5. Conclusions

The public health consequences stemming from a pandemic can be both wide-ranging and long-lasting, affecting not only the most vulnerable, but also leave its mark on the next generation in profound ways. In this study, we identified the less-visible vision health concerns on young children as many education systems have transitioned to remote online instruction due to the COVID-19 pandemic. Most strikingly, near-vision e-learning device use is a critical source affecting myopia development, and the associated youth health risks, as well as appropriate mitigation strategies, need to be seriously considered, should remote learning programs continue due to prolonged future waves of the COVID-19 pandemic.

Author Contributions

J.L., Q.C., and J.D. conceived, conceptualized, and designed the study. J.L. and Q.C. contributed to data collection and conducted the statistical analysis. J.L., B.L., and Q.C. drafted the article and contributed to interpretation of results. All authors have revised the manuscript for important intellectual content. All authors have read and agreed to the published version of the manuscript.

Funding

This work was supported by the National Social Science Foundation of China (CJA200256) and Shaanxi Normal University RenCai Faculty Seed Fund (1301031829).

Institutional Review Board Statement

The study was conducted according to the guidelines of the Declaration of Helsinki and approved by the Institutional Review Board (76909767).

Informed Consent Statement

All subject consent was obtained.

Data Availability Statement

Restrictions apply to the availability of data used, due to study subject privacy protection. Data was obtained from Teachers Daily and is available upon request with the permission of Teachers Daily.

Acknowledgments

We thank Xiangna Kong and Xiaoli Feng at Teachers Daily for data collaboration.

Conflicts of Interest

The authors have no conflicts of interest to disclose.

References

  1. UNESCO. How Many Students Are at Risk of not Returning to School? UNESCO: Paris, France, 2020. [Google Scholar]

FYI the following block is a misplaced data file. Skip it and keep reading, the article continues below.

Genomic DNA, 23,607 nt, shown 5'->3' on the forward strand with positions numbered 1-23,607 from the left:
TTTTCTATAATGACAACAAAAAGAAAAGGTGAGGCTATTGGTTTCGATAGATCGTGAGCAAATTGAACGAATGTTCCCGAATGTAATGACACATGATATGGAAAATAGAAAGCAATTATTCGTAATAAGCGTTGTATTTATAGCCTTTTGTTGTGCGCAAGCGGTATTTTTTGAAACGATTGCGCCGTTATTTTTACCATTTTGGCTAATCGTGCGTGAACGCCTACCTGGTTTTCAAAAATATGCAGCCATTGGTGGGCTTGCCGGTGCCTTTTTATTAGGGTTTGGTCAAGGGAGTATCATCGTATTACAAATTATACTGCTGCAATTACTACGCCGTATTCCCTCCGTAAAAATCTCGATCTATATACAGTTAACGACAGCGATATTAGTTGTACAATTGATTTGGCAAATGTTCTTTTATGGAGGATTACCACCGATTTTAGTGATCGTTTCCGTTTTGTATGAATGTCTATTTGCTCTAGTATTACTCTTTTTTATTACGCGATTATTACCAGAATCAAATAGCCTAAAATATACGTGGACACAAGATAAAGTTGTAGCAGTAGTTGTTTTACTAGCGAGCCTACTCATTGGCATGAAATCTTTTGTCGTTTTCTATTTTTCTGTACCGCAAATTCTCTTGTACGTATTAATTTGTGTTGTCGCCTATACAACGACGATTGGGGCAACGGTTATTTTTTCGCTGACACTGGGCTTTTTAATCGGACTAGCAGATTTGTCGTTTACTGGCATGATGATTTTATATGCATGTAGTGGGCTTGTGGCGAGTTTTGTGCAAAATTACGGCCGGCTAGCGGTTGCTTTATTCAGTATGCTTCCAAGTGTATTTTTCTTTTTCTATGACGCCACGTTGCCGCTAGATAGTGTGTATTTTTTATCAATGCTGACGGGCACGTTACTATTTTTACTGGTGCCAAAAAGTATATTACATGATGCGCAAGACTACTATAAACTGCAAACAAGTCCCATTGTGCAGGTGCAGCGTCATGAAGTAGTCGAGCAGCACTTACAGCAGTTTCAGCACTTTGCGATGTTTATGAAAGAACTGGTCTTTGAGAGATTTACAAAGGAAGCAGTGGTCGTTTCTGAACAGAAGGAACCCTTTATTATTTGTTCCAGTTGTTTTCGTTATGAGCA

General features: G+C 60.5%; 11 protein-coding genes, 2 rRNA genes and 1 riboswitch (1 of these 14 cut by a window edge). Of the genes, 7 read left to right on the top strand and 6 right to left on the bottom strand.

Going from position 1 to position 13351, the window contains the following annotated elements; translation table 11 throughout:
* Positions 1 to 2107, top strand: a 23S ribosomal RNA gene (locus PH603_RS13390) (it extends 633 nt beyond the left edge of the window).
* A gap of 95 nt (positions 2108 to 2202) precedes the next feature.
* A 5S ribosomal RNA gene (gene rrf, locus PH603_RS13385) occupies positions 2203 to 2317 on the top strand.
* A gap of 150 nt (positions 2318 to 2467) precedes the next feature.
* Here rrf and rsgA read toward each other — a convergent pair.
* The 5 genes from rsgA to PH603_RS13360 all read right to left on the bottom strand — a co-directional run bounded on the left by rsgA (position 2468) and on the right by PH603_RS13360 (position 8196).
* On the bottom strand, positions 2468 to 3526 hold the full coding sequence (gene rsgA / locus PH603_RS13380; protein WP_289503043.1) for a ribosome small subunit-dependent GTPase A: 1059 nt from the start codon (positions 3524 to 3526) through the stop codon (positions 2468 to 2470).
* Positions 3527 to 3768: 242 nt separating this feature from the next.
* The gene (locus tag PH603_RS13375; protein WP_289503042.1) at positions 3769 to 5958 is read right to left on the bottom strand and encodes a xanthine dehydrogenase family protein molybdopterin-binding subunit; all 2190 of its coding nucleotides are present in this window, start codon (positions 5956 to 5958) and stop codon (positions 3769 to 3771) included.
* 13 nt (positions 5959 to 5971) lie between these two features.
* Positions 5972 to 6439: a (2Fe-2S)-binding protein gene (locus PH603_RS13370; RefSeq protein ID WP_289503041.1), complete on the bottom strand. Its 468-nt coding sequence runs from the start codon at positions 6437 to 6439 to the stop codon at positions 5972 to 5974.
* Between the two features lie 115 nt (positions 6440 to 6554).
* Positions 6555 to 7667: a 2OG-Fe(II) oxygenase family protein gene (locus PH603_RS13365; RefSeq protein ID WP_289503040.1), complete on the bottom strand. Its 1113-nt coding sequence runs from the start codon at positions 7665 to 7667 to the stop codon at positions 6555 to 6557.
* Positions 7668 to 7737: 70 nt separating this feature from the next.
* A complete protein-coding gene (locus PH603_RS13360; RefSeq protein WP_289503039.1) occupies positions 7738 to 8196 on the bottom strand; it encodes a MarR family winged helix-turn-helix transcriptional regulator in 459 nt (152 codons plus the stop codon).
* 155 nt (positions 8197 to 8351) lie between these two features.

2. CGDEV. COVID-19 Education Policy Tracker; Center for Global Development: Washington, DC, USA, 2020. [Google Scholar]
  3. Wong, C.W.; Tsai, A.; Jonas, J.B.; Ohno-Matsui, K.; Chen, J.; Ang, M.; Ting, D.S.W. Digital Screen Time During the COVID-19 Pandemic: Risk for a Further Myopia Boom? Am. J. Ophthalmol. 2021, 223, 333–337. [Google Scholar] [CrossRef]
  4. Navel, V.; Beze, S.; Dutheil, F. COVID-19, sweat, tears… and myopia? Clin. Exp. Optom. 2020, 103, 555. [Google Scholar] [CrossRef]
  5. Holden, B.A.; Fricke, T.R.; Wilson, D.A.; Jong, M.; Naidoo, K.S.; Sankaridurg, P.; Wong, T.Y.; Naduvilath, T.J.; Resnikoff, S. Global Prevalence of Myopia and High Myopia and Temporal Trends from 2000 through 2050. Ophthalmology. 2016, 123, 1036–1042. [Google Scholar] [CrossRef][Green Version]
  6. Smith, E.L.; Hung, L.-F.; Arumugam, B. Visual regulation of refractive development: Insights from animal studies. Eye 2014, 28, 180–188. [Google Scholar] [CrossRef][Green Version]
  7. Guan, H.; Yu, N.N.; Wang, H.; Boswell, M.; Shi, Y.; Rozelle, S.; Congdon, N. Impact of various types of near work and time spent outdoors at different times of day on visual acuity and refractive error among Chinese school-going children. PLoS ONE 2019, 14, e0215827. [Google Scholar] [CrossRef] [PubMed]
  8. Regan, A.; Arne, O.; Frank, S. The Effect of Ambient Illuminance on the Development of Deprivation Myopia in Chicks. Investig. Ophthalmol. Vis. Sci. 2009, 50, 5348–5354. [Google Scholar]
  9. Saw, S.-M.; Matsumura, S.; Hoang, Q.V. Prevention and Management of Myopia and Myopic Pathology. Investig. Opthalmol. Vis. Sci. 2019, 60, 488–499. [Google Scholar] [CrossRef] [PubMed][Green Version]
  10. Leo, S.W.; Young, T.L. An evidence-based update on myopia and interventions to retard its progression. J. Am. Assoc. Pediatr. Ophthalmol. Strabismus 2011, 15, 181–189. [Google Scholar] [CrossRef] [PubMed][Green Version]
  11. Saw, S.-M.; Gazzard, G.; Shih-Yen, E.C.; Chua, W.-H. Myopia and associated pathological complications. Ophthalmic Physiol. Opt. 2005, 25, 381–391. [Google Scholar] [CrossRef]